Categories: AstronomyAurora

Military Aurora Research Website Goes Dark As HAARP Facility Enters Contract Negotiations

A military program to investigate auroras in the north appears to have been suspended.

The High Frequency Active Auroral Research Program (HAARP)’s website (dead link here) is not available right now, and there’s been some media speculation about the program’s future. So far, though, our attempts to learn more about the situation have turned up little information.

“Currently the site is abandoned. It comes down to money. We don’t have any,” said James Keeney, who reportedly manages the HAARP project at Kirtland Air Force Base, in a report published by the American Radio Relay League earlier this week.

When Universe Today reached out to Keeney, however, he declined comment. We also got in touch with the public affairs officials at Kirtland Air Force Base, who said no one was immediately available for an interview and provided this statement:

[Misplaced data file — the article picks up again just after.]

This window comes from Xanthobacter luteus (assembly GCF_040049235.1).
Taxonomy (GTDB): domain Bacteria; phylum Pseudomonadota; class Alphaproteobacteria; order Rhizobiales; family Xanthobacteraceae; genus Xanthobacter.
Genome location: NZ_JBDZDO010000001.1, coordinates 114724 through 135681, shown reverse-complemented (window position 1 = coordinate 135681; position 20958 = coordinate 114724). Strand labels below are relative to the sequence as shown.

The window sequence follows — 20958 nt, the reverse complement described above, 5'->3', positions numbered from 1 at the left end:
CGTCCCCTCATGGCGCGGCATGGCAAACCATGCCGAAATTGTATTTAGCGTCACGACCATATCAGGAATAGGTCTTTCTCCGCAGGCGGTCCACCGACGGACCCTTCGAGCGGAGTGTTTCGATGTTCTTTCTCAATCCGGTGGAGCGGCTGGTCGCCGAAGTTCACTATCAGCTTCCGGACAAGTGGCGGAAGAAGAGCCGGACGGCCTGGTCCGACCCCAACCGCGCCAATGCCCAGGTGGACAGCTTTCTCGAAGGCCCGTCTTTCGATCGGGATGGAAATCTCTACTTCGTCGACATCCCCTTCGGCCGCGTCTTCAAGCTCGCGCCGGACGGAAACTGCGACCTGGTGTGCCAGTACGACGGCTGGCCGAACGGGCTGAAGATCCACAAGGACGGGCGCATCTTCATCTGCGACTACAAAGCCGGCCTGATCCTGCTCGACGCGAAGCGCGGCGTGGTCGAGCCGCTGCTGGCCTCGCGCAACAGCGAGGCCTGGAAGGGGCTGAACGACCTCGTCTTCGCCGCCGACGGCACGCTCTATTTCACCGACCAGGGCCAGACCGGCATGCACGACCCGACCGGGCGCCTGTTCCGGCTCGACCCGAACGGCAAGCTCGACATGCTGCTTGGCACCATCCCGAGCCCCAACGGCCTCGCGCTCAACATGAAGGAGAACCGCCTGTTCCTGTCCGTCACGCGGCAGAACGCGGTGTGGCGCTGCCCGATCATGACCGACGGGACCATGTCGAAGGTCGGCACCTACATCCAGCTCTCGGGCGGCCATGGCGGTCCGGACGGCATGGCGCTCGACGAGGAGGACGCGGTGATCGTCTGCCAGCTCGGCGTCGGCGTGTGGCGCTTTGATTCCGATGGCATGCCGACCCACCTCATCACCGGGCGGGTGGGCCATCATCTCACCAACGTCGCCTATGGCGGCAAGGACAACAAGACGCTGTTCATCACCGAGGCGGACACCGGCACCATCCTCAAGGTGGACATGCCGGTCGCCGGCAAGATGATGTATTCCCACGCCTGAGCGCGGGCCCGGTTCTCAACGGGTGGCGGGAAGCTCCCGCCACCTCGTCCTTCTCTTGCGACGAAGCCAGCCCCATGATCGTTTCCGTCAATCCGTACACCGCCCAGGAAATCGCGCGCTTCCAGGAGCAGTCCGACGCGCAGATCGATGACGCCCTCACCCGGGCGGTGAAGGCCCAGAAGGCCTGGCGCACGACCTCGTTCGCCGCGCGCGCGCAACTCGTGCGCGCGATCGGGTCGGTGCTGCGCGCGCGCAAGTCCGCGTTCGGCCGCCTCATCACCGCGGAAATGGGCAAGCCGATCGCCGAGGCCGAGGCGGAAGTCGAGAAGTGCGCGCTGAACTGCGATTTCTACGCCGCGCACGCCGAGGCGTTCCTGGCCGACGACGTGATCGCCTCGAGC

A screenshot of Google Earth, with ionosphere overlayed (Google)

“HAARP is currently in contract negotiations and our policy is not to comment on current contract negotiations,” stated Marie M. Vanover, the director of Kirtland public affairs. “HAARP’s website is expected to be reopened and populated with the new and current information within 2-3 weeks.”

The program is jointly managed by the U.S. Air Force Research Laboratory and the U.S. Naval Research Laboratory to investigate activity in the ionosphere, the region of the Earth’s atmosphere where auroras occur. It includes an array of dozens of antennas that, media reports say, energize parts of the ionosphere.

HAARP is also the target of many conspiracy theories, ranging from warnings that it would trigger a change in the Earth’s magnetic poles to accusations that it is actually a weapon prototype. You can read more about the unproven allegations in this 2009 Wired article.

We’ll keep you posted on the facility’s status as we hear more.

Elizabeth Howell

Elizabeth Howell is the senior writer at Universe Today. She also works for Space.com, Space Exploration Network, the NASA Lunar Science Institute, NASA Astrobiology Magazine and LiveScience, among others. Career highlights include watching three shuttle launches, and going on a two-week simulated Mars expedition in rural Utah. You can follow her on Twitter @howellspace or contact her at her website.

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